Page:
Explaining the Current Innovative R&D Outsourcing to Developing Countries

  • Zachary Cohle


While multinational firms from developed countries have used researchers from emerging areas to assist in the adaption of an existing product, few multinational firms have carried out innovative R&D, or R&D for the creation of a new product, in these areas. Using the threat of imitation and wage differences of researchers across regions, this study proposes a partial equilibrium model to explain the lack of innovative R&D in developing countries. I build a North-South model examining a single firm’s choice of research locations. The model predicts that weak IPR-protection in developing countries does not necessarily explain the lack of Southern research. In some situations, reduced IPR-protection can even increase Southern research. Harsh competition resulting from information leaks coupled with weak IPR-protection can explain much of the lack of innovative research investment in the developing world. My model also predicts that firms with low research needs, or firms in low-tech industries, locate their R&D in the North. Firms with medium research need locate in both countries while the firms with the largest research needs, or firms in high-tech industries, locate research in just the South.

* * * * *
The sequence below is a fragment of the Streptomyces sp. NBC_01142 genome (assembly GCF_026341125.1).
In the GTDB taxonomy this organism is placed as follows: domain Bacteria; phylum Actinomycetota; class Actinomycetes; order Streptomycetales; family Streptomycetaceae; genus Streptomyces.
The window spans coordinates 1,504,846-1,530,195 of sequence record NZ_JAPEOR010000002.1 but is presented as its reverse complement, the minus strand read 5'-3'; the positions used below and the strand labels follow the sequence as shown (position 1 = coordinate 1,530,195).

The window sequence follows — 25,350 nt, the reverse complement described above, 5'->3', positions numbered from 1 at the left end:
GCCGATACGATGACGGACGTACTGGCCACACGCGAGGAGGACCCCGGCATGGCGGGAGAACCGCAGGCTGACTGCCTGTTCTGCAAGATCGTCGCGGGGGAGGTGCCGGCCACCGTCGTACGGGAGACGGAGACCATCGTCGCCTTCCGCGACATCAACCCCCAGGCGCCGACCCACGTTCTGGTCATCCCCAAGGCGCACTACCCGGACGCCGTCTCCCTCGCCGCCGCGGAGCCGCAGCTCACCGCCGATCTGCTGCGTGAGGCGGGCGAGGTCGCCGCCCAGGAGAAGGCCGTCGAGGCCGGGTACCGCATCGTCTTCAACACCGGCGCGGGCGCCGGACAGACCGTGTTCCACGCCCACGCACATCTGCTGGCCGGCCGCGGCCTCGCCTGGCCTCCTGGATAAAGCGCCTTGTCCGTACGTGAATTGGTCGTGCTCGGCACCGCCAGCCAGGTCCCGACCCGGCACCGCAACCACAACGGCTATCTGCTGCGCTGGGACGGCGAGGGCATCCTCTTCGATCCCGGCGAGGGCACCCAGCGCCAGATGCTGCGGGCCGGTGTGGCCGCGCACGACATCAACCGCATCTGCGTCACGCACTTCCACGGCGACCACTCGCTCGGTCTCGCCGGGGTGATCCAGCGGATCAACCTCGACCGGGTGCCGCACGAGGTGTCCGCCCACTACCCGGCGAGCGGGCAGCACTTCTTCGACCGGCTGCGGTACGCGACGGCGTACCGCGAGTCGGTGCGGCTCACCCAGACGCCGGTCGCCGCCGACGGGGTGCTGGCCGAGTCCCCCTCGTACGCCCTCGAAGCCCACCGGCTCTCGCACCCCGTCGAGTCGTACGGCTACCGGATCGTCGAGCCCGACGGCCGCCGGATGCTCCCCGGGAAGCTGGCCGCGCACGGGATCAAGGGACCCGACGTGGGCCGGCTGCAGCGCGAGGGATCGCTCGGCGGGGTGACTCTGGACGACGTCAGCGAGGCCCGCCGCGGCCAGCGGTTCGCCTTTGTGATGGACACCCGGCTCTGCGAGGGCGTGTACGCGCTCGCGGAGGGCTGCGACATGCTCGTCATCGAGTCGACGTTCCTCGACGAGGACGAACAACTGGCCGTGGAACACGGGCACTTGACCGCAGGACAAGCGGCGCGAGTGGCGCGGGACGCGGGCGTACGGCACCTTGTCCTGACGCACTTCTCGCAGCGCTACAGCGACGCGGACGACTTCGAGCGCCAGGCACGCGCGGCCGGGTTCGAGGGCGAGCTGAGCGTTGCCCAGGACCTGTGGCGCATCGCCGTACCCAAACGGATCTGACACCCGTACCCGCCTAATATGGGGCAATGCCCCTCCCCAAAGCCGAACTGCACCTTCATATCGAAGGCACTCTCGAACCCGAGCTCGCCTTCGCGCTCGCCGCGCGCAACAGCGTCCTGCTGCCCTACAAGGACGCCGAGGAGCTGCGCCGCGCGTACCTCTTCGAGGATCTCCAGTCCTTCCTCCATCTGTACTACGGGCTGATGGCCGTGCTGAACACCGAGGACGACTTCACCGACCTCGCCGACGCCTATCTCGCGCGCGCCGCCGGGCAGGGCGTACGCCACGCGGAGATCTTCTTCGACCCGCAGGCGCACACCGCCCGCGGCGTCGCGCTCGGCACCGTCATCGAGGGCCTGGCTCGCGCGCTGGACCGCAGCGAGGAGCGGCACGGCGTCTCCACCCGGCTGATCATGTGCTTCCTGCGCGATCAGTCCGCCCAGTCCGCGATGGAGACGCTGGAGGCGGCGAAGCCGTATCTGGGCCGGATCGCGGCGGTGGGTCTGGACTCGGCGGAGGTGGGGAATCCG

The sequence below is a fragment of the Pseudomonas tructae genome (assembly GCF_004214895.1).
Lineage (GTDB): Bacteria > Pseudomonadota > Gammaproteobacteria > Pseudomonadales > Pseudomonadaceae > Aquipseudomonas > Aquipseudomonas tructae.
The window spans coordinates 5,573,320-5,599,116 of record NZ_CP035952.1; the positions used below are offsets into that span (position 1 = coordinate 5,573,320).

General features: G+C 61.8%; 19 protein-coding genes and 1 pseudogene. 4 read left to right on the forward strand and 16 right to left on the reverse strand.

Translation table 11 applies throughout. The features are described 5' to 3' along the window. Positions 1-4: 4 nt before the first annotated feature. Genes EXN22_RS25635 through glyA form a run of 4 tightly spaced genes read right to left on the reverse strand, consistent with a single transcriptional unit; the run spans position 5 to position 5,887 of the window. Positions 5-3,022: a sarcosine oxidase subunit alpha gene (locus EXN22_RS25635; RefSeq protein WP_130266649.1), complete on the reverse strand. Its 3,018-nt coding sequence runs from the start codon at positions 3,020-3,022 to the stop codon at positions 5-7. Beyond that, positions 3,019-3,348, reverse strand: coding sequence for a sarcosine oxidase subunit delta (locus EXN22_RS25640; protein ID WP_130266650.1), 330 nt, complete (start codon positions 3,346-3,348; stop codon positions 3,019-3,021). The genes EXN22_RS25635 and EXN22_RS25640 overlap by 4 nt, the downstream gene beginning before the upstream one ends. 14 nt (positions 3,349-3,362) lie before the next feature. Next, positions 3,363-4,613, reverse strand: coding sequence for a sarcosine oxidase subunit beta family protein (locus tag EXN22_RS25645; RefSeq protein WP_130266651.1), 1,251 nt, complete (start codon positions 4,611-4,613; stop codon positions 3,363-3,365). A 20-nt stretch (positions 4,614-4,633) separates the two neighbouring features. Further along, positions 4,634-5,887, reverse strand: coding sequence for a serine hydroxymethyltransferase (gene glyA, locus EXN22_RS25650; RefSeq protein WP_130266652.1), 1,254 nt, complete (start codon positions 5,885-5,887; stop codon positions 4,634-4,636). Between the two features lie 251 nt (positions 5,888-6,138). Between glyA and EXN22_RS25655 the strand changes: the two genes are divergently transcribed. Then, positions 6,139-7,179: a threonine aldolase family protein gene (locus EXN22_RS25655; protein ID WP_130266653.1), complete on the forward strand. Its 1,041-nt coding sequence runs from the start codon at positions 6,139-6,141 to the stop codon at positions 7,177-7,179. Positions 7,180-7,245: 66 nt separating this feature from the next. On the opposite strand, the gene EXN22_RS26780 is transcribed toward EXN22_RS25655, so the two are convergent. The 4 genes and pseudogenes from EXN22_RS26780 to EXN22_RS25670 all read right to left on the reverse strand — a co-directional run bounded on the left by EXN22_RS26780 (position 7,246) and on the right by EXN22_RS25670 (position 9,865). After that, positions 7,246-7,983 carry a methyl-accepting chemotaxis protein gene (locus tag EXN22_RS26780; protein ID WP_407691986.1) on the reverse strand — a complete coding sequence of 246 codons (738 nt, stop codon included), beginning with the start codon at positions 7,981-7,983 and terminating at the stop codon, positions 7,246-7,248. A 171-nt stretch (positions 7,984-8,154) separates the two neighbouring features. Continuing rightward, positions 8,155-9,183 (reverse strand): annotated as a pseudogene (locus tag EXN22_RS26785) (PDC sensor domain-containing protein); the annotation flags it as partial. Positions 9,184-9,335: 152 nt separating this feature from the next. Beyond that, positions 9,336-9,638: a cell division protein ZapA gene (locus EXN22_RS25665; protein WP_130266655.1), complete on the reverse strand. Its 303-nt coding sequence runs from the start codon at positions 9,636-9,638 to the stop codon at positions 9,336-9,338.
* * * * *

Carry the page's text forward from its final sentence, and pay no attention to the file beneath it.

R&D Innovation IPR-protection Multinational Employee mobility 

JEL Classification

F2 J3 L1 L2 O3 


  1. Alacer J, Zhao M (2012) Local R&D strategies and multilocation firms: the role of internal linkages. Manag Sci 58(4):734–753CrossRefGoogle Scholar
  2. Antras P, Helpman E (2004) Global sourcing. J Polit Econ 112(3):552–580CrossRefGoogle Scholar
  3. Arvanitis S, Hollenstein H (2011) How do different drivers of R&D investment in foreign locations affect domestic firm performance? An analysis based on Swiss Panel micro data. Ind Corp Chang 20(2):605–640CrossRefGoogle Scholar
  4. Baik K H (1994) Effort levels in contests with two asymmetric players. South Econ J 61(2):367–378CrossRefGoogle Scholar
  5. Baye MR, Hoppe HC (2003) The strategic equivalence of rent-seeking, innovation, and patent-race games. Games Econom Behav 44:217–226CrossRefGoogle Scholar